History Lessons: Condemned for Love

An interracial couple who married in 1912 while U-M students encountered insidious racism but endured.
By Gregory Lucas-Myers, ’10

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This sepia-toned photograph, taken more than a century ago, portrays a group of students on the final day of the third annual Midwest Conference of the Chinese Students’ Alliance.

The very next day would be momentous for one of the young men in the photo, Tiam H. Franking (seated center) — it would be the day of his marriage to fellow U-M student Mae Watkins. Their interracial union quickly became a local scandal and tragically ended six years later.

The first Chinese student ever to enroll in U-M’s Law School, Franking had immigrated to Ann Arbor with his family as a child from Amoy (now Xiamen), China. While attending Ann Arbor High School (now Pioneer High School), the 19-year-old met Watkins, a 17-year-old Scotch-Irish girl. Though he transferred to Grand Rapids High School for his senior year, when he returned to Ann Arbor to attend law school, he reunited with Watkins, who was studying Latin and German at U-M.

Following their wedding on Sept. 8, 1912, stories with racist overtones appeared in the Ann Arbor Times, Grand Rapids Herald, and Detroit Free Press, with varying claims surrounding her family’s position on the marriage: her family gave their blessing; her family condemned their union. An Ann Arbor Times column reasoned that “However happy the couple, just married in Ann Arbor may be, in years to come … their union has probably complicated the problem of receiving and retaining foreign students at the university.” It warned that parents “may hesitate to send their daughter to an institution which is likely to provide the young woman an Oriental husband as well as an education.”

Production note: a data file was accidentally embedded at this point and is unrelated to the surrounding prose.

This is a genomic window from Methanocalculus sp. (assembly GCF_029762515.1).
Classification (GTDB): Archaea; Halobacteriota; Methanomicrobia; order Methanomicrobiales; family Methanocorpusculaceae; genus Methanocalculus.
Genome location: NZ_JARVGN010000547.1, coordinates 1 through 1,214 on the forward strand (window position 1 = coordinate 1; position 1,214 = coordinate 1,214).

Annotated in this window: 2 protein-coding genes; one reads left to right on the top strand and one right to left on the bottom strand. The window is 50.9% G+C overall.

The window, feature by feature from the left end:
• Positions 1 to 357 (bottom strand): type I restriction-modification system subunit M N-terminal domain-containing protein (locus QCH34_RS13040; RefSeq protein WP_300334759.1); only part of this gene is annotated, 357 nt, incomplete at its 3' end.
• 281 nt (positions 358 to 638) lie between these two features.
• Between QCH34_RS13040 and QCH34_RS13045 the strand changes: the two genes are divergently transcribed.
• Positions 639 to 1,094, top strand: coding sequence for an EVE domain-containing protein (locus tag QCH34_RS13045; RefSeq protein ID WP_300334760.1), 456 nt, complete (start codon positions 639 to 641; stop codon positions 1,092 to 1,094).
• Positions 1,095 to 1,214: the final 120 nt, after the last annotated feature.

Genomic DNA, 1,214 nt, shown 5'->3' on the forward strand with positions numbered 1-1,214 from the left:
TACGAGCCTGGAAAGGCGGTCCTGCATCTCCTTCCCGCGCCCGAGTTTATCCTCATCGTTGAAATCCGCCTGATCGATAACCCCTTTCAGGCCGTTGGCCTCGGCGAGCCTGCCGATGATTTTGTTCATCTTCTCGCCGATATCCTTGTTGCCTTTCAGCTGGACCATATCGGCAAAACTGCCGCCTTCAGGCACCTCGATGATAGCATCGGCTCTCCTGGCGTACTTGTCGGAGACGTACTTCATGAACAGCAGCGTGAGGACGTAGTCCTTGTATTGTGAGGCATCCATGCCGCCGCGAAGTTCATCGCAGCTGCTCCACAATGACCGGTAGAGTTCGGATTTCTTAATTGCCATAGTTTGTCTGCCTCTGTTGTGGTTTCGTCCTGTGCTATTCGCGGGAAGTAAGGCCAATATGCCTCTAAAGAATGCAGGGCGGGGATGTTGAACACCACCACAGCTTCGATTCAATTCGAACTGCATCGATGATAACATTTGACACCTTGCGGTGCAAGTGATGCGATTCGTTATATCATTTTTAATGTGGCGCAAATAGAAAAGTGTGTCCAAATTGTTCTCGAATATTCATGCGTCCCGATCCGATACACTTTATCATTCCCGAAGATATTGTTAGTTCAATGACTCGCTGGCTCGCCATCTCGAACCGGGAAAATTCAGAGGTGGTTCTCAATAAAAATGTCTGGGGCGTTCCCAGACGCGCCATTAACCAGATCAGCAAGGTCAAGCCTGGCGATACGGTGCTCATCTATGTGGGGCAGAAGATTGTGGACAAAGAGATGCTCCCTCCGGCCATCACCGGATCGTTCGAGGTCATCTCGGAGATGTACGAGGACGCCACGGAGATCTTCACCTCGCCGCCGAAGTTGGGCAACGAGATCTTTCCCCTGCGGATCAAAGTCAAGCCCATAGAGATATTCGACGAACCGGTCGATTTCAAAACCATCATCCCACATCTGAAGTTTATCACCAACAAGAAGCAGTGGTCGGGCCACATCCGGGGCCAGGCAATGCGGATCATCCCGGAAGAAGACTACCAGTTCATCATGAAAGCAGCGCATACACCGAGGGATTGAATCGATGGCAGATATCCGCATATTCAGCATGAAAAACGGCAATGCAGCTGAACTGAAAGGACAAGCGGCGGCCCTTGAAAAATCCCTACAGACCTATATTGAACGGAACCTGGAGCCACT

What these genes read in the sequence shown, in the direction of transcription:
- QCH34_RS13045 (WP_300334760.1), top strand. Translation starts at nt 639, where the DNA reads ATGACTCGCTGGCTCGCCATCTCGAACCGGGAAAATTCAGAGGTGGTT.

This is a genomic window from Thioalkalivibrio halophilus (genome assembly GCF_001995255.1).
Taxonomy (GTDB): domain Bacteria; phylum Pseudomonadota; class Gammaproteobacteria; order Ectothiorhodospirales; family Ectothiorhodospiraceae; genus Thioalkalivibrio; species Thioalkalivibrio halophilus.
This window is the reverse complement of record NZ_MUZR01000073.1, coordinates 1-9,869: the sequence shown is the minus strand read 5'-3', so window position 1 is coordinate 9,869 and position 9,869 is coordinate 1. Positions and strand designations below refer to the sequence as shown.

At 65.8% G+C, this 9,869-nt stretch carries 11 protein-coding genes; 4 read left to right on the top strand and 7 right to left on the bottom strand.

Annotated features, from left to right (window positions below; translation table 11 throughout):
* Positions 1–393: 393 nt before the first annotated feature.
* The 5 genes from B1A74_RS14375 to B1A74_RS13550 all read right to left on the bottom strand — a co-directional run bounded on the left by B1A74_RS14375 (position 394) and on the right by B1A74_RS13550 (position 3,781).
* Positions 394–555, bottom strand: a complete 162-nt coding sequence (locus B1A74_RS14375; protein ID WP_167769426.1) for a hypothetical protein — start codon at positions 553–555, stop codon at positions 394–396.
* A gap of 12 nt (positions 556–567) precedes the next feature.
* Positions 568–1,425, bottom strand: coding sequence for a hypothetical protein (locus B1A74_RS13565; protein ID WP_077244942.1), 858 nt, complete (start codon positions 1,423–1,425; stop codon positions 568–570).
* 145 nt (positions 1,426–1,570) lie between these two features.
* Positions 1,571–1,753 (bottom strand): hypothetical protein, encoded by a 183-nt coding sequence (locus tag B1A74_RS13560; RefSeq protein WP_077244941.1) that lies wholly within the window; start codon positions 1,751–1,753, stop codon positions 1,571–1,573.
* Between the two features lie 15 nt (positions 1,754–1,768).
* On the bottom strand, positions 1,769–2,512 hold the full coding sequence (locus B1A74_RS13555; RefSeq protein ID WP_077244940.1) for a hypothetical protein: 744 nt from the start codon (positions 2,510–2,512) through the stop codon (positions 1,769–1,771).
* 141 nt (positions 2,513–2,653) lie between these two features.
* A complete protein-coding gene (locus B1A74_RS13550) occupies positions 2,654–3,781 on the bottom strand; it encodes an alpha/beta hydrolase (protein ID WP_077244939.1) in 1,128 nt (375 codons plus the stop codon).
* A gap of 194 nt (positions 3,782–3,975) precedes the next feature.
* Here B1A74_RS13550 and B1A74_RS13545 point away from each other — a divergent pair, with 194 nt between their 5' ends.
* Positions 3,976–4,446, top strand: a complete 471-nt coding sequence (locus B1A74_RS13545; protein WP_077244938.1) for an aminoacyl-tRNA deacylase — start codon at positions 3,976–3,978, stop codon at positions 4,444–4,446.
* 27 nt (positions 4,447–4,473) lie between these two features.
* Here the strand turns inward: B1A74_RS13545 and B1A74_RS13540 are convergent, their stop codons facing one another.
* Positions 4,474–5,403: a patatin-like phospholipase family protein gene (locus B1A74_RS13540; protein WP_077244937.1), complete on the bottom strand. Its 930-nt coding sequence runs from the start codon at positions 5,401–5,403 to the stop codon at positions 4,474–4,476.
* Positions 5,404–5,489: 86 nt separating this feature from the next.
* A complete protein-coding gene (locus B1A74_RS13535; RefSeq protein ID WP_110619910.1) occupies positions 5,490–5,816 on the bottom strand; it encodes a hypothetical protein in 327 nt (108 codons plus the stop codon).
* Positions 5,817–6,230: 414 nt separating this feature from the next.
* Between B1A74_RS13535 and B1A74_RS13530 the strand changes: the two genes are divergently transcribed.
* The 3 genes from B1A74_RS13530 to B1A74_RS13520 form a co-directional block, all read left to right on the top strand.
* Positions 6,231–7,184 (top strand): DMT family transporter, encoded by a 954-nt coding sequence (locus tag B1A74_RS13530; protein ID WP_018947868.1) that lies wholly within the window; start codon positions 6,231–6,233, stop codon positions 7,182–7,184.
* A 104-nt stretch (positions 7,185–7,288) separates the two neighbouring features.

In a letter to the Ann Arbor Times dated Sept. 15, 1912, Franking accused the paper of publishing malicious, inaccurate information. “From the very first day I knew the family, I never had received a word or an act of unpleasant feeling.” In the letter, he shared his address and offered the paper an interview along with his wishes for good relations between the U.S. and China.

In the end, the controversy was too much for the couple, who both withdrew from U-M. They moved to Detroit, where Franking worked as a waiter while attending the Detroit College of Law. He earned his law degree in 1913. The Marital Expatriation Act of 1907 — which mandated that women should hold only the citizenship of their husbands — ended up stripping Watkins of her American citizenship, forcing the couple to move to Shanghai. In 1918, they were able to return to the U.S. and set up home in San Francisco.

That same year, Franking died in the flu pandemic. In 1920, The American Magazine on the Orient published Mae Franking’s memoir, “My Chinese Marriage,” as a four-part series. Later, Duffield and Company published the book.

Following Mae’s death in 1926 from tuberculosis, the couple’s children traveled to Ann Arbor, where Mae’s parents raised them. Their daughter Cecile met her husband, William Q. Wu, ’34, MD’39, while attending U-M; she earned her degree in 1939. They went on to have two sons who also became Wolverines: William Franking Wu, ’73, MA’76, PhD’79, and Chris Wu, JD’84.

The family had come full circle and realized the dream that had escaped Tiam and Mae so many years earlier — earning a degree from the University of Michigan.


Gregory Lucas-Myers, ’10, is senior assistant editor of Michigan Alumnus.

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